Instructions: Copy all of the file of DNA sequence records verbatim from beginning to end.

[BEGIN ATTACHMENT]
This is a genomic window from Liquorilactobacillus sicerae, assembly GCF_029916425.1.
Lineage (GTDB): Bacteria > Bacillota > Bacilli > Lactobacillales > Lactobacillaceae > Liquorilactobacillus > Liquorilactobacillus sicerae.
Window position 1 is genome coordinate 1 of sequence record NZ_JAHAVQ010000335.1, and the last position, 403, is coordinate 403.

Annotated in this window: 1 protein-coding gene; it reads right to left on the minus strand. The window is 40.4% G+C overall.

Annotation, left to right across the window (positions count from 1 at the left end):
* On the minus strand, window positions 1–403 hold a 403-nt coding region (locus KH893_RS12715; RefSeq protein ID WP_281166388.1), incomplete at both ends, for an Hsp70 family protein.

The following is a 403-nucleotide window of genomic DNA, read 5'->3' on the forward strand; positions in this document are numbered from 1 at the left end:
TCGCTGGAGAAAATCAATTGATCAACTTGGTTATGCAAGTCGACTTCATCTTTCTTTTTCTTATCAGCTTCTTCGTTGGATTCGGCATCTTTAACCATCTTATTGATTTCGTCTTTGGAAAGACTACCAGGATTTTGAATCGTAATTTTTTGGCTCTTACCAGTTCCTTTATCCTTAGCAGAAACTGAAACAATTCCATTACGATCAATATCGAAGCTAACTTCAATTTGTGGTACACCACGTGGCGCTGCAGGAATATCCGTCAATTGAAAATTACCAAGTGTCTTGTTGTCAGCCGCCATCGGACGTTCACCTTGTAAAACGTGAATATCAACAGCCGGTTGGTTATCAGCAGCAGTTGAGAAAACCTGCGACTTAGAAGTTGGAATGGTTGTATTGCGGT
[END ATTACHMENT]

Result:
This is a genomic window from Liquorilactobacillus sicerae, assembly GCF_029916425.1.
Lineage (GTDB): Bacteria > Bacillota > Bacilli > Lactobacillales > Lactobacillaceae > Liquorilactobacillus > Liquorilactobacillus sicerae.
Window position 1 is genome coordinate 1 of sequence record NZ_JAHAVQ010000335.1, and the last position, 403, is coordinate 403.

Annotated in this window: 1 protein-coding gene; it reads right to left on the minus strand. The window is 40.4% G+C overall.

Annotation, left to right across the window (positions count from 1 at the left end):
* On the minus strand, window positions 1–403 hold a 403-nt coding region (locus KH893_RS12715; RefSeq protein ID WP_281166388.1), incomplete at both ends, for an Hsp70 family protein.

The following is a 403-nucleotide window of genomic DNA, read 5'->3' on the forward strand; positions in this document are numbered from 1 at the left end:
TCGCTGGAGAAAATCAATTGATCAACTTGGTTATGCAAGTCGACTTCATCTTTCTTTTTCTTATCAGCTTCTTCGTTGGATTCGGCATCTTTAACCATCTTATTGATTTCGTCTTTGGAAAGACTACCAGGATTTTGAATCGTAATTTTTTGGCTCTTACCAGTTCCTTTATCCTTAGCAGAAACTGAAACAATTCCATTACGATCAATATCGAAGCTAACTTCAATTTGTGGTACACCACGTGGCGCTGCAGGAATATCCGTCAATTGAAAATTACCAAGTGTCTTGTTGTCAGCCGCCATCGGACGTTCACCTTGTAAAACGTGAATATCAACAGCCGGTTGGTTATCAGCAGCAGTTGAGAAAACCTGCGACTTAGAAGTTGGAATGGTTGTATTGCGGT